Medicare establishes the price it pays for just about every imaginable health care need. The amount Medicare allows is low compared to what private insurance pays. Medical professionals and hospitals claim that the Medicare-allowed amount is, at best, breakeven and often below their cost. 


Physicians, hospitals, and clinics insist that if they had to exist on Medicare payments alone, they might have to shut down. To make up for this Medicare shortfall, hospitals must charge more to privately insured patients – cost-shifting of 141% or more. The hidden tax.


You pay more because Medicare pays less.


What are we currently doing to pay for the hidden tax?


If you are lucky enough, under ObamaCare you might qualify for the government to pay some or all your premium, which includes the hidden tax. 


Government subsidies (which come from taxes) do help make premiums more affordable but do nothing about the hidden tax that makes the premium so high in the first place. 


If you are fortunate enough to have employer-paid group insurance, your employer is paying the majority of the hidden tax. You do share in the pain, however, through higher health insurance payroll deductions and less money for your pay increase. 


One possible fix, then, is to continue the government’s ObamaCare premium subsidies, and for employers and employees to continue to pay ever-increasing insurance premiums. This is nothing more than an expensive, temporary fix. It leaves the long-term problem of the hidden tax unresolved. 


Set the Price at the Medicare Level (Price-fixing)

“Whatever Medicare pays, make that the most a medical professional can charge.” This is called medical “price fixing.” This would immediately eliminate the 141% hidden tax. Today, legislators are debating just such a decision, creating government-owned health insurance plans that pay providers at the Medicare allowed amounts. If this idea becomes predominant, it will result in significant disruption of our health care and lead to government-run care for everyone.


Medical facilities and physicians rely on the hidden tax and without it, would need to dramatically change how they deliver care. This would result in reduced staff, shorter time with patients, and fewer physicians. Patients would not tolerate this over the long term. This idea is usually called “Medicare for All” or “Medicare for America.” Under this scheme, without the hidden taxes from private insurance, patients will lose access to quality care.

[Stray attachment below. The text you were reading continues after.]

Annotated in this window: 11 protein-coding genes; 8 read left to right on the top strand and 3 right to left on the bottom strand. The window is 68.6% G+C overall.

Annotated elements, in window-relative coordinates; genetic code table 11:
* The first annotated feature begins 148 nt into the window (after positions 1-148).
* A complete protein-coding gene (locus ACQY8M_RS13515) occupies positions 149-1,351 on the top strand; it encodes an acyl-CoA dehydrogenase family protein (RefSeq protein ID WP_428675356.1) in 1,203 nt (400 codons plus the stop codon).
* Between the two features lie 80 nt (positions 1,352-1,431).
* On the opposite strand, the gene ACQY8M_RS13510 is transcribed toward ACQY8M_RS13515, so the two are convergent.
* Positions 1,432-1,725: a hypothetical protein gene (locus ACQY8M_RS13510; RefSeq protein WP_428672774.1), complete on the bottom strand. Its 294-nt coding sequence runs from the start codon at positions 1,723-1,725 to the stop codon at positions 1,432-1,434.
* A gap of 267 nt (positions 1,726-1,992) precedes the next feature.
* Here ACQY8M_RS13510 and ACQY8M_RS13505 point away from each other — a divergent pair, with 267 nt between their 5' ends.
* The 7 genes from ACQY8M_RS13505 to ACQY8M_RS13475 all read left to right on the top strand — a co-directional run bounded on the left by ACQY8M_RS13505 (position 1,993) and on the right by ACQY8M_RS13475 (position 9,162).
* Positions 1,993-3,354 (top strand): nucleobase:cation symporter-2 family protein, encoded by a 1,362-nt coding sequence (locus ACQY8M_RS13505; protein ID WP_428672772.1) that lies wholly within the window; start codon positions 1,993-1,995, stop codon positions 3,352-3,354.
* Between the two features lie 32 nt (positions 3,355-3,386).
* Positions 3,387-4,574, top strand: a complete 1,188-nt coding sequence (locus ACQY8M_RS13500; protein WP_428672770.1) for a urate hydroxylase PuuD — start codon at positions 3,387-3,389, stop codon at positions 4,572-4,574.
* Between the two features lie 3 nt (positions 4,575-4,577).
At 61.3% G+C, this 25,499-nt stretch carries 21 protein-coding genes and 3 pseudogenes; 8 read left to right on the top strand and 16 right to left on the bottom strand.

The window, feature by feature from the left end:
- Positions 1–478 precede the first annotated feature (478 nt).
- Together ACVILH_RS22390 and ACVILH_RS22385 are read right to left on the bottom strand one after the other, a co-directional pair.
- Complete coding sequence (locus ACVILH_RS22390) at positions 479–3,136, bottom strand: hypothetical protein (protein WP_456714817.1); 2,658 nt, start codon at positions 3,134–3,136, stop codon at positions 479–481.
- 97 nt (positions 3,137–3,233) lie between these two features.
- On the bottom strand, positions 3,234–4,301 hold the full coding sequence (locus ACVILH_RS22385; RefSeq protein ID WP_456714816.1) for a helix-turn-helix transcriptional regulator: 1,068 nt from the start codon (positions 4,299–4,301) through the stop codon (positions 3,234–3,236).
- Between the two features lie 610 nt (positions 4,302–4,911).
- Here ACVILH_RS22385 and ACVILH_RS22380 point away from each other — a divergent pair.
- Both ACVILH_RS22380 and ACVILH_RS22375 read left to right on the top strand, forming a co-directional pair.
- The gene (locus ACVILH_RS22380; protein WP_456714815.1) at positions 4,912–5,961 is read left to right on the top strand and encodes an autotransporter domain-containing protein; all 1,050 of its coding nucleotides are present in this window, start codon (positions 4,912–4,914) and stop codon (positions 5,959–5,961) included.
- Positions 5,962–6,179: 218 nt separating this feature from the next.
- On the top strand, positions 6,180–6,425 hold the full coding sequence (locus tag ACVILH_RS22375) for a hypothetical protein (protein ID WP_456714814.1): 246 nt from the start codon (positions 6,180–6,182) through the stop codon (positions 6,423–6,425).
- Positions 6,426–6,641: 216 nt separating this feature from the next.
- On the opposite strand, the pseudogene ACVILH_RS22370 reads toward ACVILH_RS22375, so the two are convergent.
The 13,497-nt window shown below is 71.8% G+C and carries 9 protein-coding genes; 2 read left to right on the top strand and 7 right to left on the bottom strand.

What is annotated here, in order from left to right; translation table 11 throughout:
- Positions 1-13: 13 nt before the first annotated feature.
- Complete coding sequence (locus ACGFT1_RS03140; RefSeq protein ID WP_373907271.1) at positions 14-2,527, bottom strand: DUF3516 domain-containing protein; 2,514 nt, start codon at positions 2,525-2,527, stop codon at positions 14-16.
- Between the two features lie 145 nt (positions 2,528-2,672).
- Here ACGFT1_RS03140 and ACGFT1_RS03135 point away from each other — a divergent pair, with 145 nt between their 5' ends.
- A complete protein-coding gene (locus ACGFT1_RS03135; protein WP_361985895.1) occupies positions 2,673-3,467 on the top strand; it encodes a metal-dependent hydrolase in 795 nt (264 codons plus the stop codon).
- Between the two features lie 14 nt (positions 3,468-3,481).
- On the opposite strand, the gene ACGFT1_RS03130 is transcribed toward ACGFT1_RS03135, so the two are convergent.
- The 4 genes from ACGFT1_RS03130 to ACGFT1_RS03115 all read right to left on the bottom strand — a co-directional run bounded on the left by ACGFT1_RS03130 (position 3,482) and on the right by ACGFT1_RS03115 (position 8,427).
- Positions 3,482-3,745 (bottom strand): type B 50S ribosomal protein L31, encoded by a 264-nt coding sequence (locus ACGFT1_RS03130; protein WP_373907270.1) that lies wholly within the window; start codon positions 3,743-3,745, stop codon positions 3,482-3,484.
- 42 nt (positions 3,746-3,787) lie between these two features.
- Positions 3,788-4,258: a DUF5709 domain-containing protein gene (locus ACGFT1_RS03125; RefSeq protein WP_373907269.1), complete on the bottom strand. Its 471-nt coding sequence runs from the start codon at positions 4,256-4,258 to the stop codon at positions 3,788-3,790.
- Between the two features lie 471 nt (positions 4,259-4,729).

Or choose a moderate fix


We could keep doing what we’re doing – using premium subsidies to help finance the 141% tax. Or, we could “jump off the cliff” and eliminate the 141% tax overnight by choosing Medicare for All.


Instead, let’s do something more realistic and reasonable, something that does good, not harm. Let’s ask medical professionals and hospitals to disclose the percent they charge above Medicare. Let’s ask them to  post the percent that they accept as full payment above Medicare on their websites so we can easily evaluate it. We are asking them to disclose the hidden tax, and let’s retain our right to choose our own doctors, hospitals, and clinics. We call this the “Medicare-Plus Disclosure,” and will write about it elsewhere.

    

[i] Minnesota Measurements. 2018. Based on 1.5 million claims for $8.6 billion in medical services.


[ii] The two major government programs are Medicare, for individuals 65 and older, and Medicaid, for low-income individuals. Medicaid pays even less than Medicare for covered health care services, and medical professionals must recover these losses from you, if you have private insurance or pay cash.


[iii]CBO Staff. “Key Design Components and Considerations for Establishing a Single-Payer Health Care System,” Washington, D.C. May, 2019, P 21.


[iv] See note ii.


[v]White, C., Whaley, C. “Prices Paid to Hospitals by Private Health Plans Are High Relative to Medicare and Vary Widely.” The Rand Corporation. Santa Monica, CA. May 9, 2019. P 19.


[vi] The Affordable Care Act created the Medical Loss Ratio (MLR). The MLR limits health insurance companies from spending more than 15% (for large group insurance plans) and 20% (for small group and individual insurance plans) of each premium dollar for administration. Conversely, the insurance company must spend at least 80% or 85% of premium on claims.